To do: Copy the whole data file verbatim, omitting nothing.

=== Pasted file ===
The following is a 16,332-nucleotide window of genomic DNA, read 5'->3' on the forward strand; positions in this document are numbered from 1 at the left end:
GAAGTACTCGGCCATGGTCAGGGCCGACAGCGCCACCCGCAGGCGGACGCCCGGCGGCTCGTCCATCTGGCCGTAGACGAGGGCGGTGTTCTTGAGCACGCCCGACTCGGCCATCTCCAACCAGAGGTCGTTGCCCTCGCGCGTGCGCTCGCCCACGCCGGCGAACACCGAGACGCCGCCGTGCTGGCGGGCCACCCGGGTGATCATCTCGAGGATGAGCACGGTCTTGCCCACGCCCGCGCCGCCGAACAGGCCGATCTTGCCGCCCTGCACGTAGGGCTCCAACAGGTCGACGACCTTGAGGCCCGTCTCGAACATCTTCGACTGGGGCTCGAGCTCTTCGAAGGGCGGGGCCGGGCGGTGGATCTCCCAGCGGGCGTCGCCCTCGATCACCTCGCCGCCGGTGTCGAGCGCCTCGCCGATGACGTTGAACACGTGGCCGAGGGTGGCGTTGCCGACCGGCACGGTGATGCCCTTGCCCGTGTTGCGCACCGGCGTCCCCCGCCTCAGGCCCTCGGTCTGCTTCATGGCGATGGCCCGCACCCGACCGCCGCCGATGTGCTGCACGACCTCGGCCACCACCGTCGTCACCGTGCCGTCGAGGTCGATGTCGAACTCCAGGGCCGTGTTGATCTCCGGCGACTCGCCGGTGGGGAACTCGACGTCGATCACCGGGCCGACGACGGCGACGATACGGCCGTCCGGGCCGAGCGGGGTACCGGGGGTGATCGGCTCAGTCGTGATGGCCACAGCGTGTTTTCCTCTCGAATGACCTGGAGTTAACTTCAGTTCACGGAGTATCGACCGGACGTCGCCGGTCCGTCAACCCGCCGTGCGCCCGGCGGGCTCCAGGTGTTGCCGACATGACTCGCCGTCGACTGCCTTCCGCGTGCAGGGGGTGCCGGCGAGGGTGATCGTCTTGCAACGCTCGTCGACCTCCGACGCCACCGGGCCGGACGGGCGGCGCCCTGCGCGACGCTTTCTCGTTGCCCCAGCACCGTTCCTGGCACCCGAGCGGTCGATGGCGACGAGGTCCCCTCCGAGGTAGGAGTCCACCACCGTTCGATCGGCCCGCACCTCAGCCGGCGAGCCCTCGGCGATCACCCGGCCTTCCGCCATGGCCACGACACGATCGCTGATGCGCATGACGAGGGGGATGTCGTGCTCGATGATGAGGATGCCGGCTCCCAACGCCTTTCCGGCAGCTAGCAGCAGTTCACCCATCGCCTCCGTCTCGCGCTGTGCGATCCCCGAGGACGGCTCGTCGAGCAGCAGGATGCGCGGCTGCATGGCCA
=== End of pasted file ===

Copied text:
The following is a 16,332-nucleotide window of genomic DNA, read 5'->3' on the forward strand; positions in this document are numbered from 1 at the left end:
GAAGTACTCGGCCATGGTCAGGGCCGACAGCGCCACCCGCAGGCGGACGCCCGGCGGCTCGTCCATCTGGCCGTAGACGAGGGCGGTGTTCTTGAGCACGCCCGACTCGGCCATCTCCAACCAGAGGTCGTTGCCCTCGCGCGTGCGCTCGCCCACGCCGGCGAACACCGAGACGCCGCCGTGCTGGCGGGCCACCCGGGTGATCATCTCGAGGATGAGCACGGTCTTGCCCACGCCCGCGCCGCCGAACAGGCCGATCTTGCCGCCCTGCACGTAGGGCTCCAACAGGTCGACGACCTTGAGGCCCGTCTCGAACATCTTCGACTGGGGCTCGAGCTCTTCGAAGGGCGGGGCCGGGCGGTGGATCTCCCAGCGGGCGTCGCCCTCGATCACCTCGCCGCCGGTGTCGAGCGCCTCGCCGATGACGTTGAACACGTGGCCGAGGGTGGCGTTGCCGACCGGCACGGTGATGCCCTTGCCCGTGTTGCGCACCGGCGTCCCCCGCCTCAGGCCCTCGGTCTGCTTCATGGCGATGGCCCGCACCCGACCGCCGCCGATGTGCTGCACGACCTCGGCCACCACCGTCGTCACCGTGCCGTCGAGGTCGATGTCGAACTCCAGGGCCGTGTTGATCTCCGGCGACTCGCCGGTGGGGAACTCGACGTCGATCACCGGGCCGACGACGGCGACGATACGGCCGTCCGGGCCGAGCGGGGTACCGGGGGTGATCGGCTCAGTCGTGATGGCCACAGCGTGTTTTCCTCTCGAATGACCTGGAGTTAACTTCAGTTCACGGAGTATCGACCGGACGTCGCCGGTCCGTCAACCCGCCGTGCGCCCGGCGGGCTCCAGGTGTTGCCGACATGACTCGCCGTCGACTGCCTTCCGCGTGCAGGGGGTGCCGGCGAGGGTGATCGTCTTGCAACGCTCGTCGACCTCCGACGCCACCGGGCCGGACGGGCGGCGCCCTGCGCGACGCTTTCTCGTTGCCCCAGCACCGTTCCTGGCACCCGAGCGGTCGATGGCGACGAGGTCCCCTCCGAGGTAGGAGTCCACCACCGTTCGATCGGCCCGCACCTCAGCCGGCGAGCCCTCGGCGATCACCCGGCCTTCCGCCATGGCCACGACACGATCGCTGATGCGCATGACGAGGGGGATGTCGTGCTCGATGATGAGGATGCCGGCTCCCAACGCCTTTCCGGCAGCTAGCAGCAGTTCACCCATCGCCTCCGTCTCGCGCTGTGCGATCCCCGAGGACGGCTCGTCGAGCAGCAGGATGCGCGGCTGCATGGCCA